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HICapacity UI talk by Tiffany Higa
 

HICapacity UI talk by Tiffany Higa

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HICap talk is to inform others of the necessary steps in creating a website and understanding the importance of UI (User Interface) + UX (User Experience) design. ...

HICap talk is to inform others of the necessary steps in creating a website and understanding the importance of UI (User Interface) + UX (User Experience) design.

These steps may seem tedious, but as you dive into the design or even the development stage, you’ll quickly find out that this process will help to diminish problems that could occur down the road.

These are the UI slides by

Event info: http://www.hicapacity.org/2013/05/23/ui-ux/

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    HICapacity UI talk by Tiffany Higa HICapacity UI talk by Tiffany Higa Presentation Transcript

    • UX (user Experience)DEFINITION:“User experience” encompasses all aspects of the end-user’s interaction withthe company, its services, and its products.FACTORS TO CONSIDER:• Usability• Meets needs + values• Memorablewhy is it imporant?:• Happy customers = loyal + returning customers• Unhappy customers = loss of business + negative buzz
    • researchknow your user
    • DEFINED AS:A description of the overall characteristics of a target audience.• Sex, age, education, occupation, beliefs, etc.WHY IS IT IMPORTANT?:Helps to determine and rationalize design decisions.USER PROFILES
    • DEFINED AS:Hypothetical/fictional characters based on user profiles and other data. Theyrepresent different types of users.WHY IS IT IMPORTANT?:• Gives designers an idea of who they are designing for.• Ensures that a design will meet the needs of various users.PERSONAS
    • PERSONA EXAMPLE:http://blog.kissmetrics.com/user-personas-for-seo/
    • DEFINED AS:The description of how a persona might interact with a website in order toachieve a specific goal.User scenarios answer the following questions:• Who is the user?• What does the user want from my site?• Why does the user come to my site?• How is the user going to achieve their goal?WHY IS IT IMPORTANT?:• Identify what a user would need to accomplish a goal• Explore different design solutions• Identify potential problemsUSER SCENARIOS
    • USER SCENARIO EXAMPLE:
    • A friend has recommended amazon.com tohim. His friend was very enthusiastic about allthe features Amazon offers and above all howconvenient it works, which makes Johnny veryhappy because he doesn’t want to spend toomuch time looking for a book.Johnny has an idea of what kind of cupcake bookhe wants, and expects to be able to quickly findoptions to choose from. He also expects to readreviews from other users to find out which book isthe right one.Why does he come tomy site?How does he achievehis goal?Johnny is looking for a book about cupcakes, anddoesn’t want to spend more than $20.What does he wantfrom my site?
    • BEST PRACTICES(generally)
    • colortypographynavigationLINKSforms
    • • Appropriate color palette.COLOR
    • examples???
    • examplescreativekidscenter.net
    • examplesholykaw.alltop.com/the-psychology-of-color-for-web-designers-inf
    • examplesrxbalance.com
    • • Appropriate color palette.• High contrast between text and background.COLOR
    • examplesEASY TO READHARD TO READALSO HARD TO READ
    • colortypographynavigationLINKSforms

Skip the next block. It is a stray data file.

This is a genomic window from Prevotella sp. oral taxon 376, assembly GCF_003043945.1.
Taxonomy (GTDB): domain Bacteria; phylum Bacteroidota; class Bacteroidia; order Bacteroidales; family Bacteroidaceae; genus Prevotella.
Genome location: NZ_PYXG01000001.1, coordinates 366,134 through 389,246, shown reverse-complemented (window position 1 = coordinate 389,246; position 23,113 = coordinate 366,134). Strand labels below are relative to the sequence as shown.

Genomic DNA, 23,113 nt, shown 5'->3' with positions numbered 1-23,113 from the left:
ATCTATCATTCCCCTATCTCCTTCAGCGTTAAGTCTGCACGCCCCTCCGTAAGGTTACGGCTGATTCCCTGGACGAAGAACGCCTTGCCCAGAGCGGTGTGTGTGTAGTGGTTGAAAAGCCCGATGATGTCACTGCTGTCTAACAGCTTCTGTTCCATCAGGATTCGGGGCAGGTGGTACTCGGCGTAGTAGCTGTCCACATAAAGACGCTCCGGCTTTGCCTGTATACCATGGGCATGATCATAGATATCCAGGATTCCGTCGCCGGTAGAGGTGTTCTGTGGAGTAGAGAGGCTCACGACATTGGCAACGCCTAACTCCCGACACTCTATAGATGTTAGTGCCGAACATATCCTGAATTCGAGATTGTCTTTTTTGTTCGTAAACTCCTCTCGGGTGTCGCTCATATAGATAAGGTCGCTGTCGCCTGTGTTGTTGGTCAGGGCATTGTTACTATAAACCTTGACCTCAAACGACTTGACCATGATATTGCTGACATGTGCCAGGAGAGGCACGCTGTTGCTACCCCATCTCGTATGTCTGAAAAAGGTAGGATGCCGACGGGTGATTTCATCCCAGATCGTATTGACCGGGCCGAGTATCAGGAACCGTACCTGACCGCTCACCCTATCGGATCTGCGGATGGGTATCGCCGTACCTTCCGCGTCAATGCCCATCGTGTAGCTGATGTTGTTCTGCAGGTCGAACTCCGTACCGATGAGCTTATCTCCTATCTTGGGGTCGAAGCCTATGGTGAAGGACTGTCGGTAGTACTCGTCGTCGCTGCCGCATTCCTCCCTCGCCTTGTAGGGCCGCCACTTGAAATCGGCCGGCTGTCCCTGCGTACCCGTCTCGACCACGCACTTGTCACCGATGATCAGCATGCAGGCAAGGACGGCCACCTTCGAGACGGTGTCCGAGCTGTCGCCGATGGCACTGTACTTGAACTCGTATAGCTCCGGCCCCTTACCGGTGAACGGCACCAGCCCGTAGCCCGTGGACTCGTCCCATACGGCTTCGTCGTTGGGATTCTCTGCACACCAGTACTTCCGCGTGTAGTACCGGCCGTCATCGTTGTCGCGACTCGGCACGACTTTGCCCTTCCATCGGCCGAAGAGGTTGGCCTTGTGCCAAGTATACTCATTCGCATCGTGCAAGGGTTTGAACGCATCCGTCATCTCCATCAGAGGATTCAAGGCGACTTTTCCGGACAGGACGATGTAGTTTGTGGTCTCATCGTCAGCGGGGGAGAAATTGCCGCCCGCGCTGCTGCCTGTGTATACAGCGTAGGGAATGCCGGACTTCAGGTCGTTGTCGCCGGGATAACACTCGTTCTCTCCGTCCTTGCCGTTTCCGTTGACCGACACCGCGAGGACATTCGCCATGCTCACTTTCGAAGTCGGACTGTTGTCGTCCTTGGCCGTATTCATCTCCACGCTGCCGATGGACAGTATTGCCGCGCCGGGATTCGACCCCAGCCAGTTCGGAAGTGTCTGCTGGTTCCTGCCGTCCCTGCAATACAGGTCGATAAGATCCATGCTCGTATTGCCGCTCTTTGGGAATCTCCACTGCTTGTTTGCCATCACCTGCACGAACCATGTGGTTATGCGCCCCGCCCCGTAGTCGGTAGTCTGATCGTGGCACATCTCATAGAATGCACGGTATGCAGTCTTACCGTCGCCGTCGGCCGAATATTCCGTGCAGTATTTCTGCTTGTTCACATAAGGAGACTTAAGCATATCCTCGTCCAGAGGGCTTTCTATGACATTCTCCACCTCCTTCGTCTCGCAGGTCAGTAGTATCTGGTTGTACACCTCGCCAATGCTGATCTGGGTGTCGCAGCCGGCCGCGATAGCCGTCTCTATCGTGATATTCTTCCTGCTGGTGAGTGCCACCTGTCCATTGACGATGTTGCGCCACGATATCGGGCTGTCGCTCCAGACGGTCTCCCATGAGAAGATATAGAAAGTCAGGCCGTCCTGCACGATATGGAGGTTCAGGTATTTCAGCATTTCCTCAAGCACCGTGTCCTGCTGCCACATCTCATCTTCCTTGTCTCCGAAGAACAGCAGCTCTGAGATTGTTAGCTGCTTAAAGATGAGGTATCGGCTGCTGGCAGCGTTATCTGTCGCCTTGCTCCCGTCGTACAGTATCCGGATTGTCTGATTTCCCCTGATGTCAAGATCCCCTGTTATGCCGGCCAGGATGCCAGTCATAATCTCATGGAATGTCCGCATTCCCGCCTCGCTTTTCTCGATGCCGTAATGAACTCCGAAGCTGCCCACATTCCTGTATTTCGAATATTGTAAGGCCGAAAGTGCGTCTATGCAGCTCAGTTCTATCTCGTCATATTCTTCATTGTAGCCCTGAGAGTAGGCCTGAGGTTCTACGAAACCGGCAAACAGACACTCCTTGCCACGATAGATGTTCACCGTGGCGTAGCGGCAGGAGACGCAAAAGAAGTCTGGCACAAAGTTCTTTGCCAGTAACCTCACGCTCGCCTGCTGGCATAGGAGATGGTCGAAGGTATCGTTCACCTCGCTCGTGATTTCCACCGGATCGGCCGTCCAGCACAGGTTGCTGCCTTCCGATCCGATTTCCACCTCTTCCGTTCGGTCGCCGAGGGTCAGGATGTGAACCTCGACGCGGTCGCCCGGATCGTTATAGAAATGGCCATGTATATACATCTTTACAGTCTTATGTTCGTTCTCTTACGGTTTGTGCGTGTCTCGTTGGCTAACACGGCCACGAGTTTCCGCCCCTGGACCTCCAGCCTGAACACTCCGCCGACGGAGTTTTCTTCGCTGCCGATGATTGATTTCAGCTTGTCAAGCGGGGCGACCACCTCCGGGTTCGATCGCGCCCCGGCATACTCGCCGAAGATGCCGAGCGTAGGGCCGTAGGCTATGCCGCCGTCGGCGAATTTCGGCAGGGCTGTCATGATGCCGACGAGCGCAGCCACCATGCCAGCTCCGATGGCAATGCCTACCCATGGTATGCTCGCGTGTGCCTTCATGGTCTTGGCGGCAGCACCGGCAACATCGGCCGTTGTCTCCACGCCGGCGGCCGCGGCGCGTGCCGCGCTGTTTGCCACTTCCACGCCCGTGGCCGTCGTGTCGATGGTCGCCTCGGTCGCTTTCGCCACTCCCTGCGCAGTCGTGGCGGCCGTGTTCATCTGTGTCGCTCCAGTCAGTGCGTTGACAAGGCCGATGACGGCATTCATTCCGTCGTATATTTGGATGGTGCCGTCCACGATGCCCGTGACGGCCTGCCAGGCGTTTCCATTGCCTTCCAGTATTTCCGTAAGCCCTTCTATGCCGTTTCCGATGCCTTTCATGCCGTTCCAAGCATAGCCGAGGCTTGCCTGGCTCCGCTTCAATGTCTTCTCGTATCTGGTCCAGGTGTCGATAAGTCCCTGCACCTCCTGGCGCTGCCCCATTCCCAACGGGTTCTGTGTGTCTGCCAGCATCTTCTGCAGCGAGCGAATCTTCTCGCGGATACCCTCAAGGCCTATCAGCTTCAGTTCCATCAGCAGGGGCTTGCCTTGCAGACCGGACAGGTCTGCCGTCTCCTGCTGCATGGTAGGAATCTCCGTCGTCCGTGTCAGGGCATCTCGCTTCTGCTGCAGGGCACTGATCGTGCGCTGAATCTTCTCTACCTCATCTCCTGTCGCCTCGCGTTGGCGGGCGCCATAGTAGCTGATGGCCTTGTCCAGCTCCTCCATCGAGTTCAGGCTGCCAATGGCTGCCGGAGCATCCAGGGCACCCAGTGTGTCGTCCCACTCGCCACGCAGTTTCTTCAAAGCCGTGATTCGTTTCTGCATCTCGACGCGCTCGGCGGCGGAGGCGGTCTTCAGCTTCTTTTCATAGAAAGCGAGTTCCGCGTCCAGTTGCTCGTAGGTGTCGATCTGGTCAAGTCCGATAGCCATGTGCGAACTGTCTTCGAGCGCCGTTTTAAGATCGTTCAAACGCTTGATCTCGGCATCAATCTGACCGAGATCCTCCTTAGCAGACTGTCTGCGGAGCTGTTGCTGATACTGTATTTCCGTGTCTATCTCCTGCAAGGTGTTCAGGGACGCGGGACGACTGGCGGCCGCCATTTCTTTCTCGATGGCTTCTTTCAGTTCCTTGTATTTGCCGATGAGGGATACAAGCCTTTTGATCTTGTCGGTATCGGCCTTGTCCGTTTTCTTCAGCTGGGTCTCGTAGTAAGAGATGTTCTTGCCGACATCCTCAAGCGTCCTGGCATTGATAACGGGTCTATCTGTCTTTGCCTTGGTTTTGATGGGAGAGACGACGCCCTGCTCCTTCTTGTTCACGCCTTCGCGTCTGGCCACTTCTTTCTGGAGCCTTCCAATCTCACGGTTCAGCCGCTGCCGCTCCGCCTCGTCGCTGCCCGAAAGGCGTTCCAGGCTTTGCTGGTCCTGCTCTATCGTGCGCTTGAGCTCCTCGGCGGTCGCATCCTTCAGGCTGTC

• typography• Choose appropriate typefaces.
    • exampleswakwaw.com
    • examplesblacktomato.com
    • typography• Choose appropriate typefaces.• Hierarchy!
    • examplesvalleyisleaquatics.com
    • examplespaypal.com
    • typography• Choose appropriate typefaces.• Hierachy!• Optimal line length is 50-60 characters.
    • examplesvalleyisleaquatics.com
    • typography• Choose appropriate typefaces.• Hierachy!• Optimal line length is 50-60 characters.• Size does matter.
    • examplesbusiness.hibu.com
    • colortypographynavigationLINKSforms
    • navigation• Tradional location.
    • examplesvalencia-dmc.com
    • examplesmoremobilerelations.com
    • navigation• Tradional location.• Clear, concise, and distinct labels.
    • examplesjankoatwarpspeed.com
    • examplestarget.com
    • navigation• Tradional location.• Clear, concise, and distinct labels.• Make it clear where users have landed.
    • examplescraigslist.com
    • examplesbarnesandnoble.com
    • navigation• Tradional location.• Clear, concise, and distinct labels.• Make it clear where users have landed.• Consistent on every page.
    • colortypographynavigationLINKSforms
    • LINKS• Looks clickable.
    • examplesoutreach.hawaii.edu/pnm
    • LINKS• Looks clickable.• Obvious hover state.
    • examplesgriplimited.com
    • LINKS• Looks clickable.• Obvious over state.• Clear call to action button.
    • examplescrowdspottr.com
    • examplesmailchimp.com
    • colortypographynavigationLINKSforms
    • FORMS• Keep layout within one column.
    • examplesbaymard.com
    • FORMS• Keep layout within one column.• Labels are relevant and close in proximity.
    • examplesuxmovement.com
    • FORMS• Keep layout within one column.• Labels are relevant and close in proximity.• Immediate validation.
    • examplestwitter.com
    • examplestwitter.com
    • examplesbadforms.com
    • resourceswhere to look
    • resources• uxdesign.smashingmagazine.com• uxmag.com• uxbooth.com• nngroup.com• uxmovement.com• uxmatters.com• usabilitypost.com
    • tiff’s notesget it?
    • tiff’s notes• Know your user!• Colors have meaning.• Consider the right typeface and size.• HIERARCHY!• Pay attention to your line lengths.• Navigation is the user’s anchor.• Don’t make users guess what is clickableor what to do.• Forms in one column is best.• DON’T MAKE ME THINK!
    • questions?kat sakata @katroppitiff higa @thinktifferent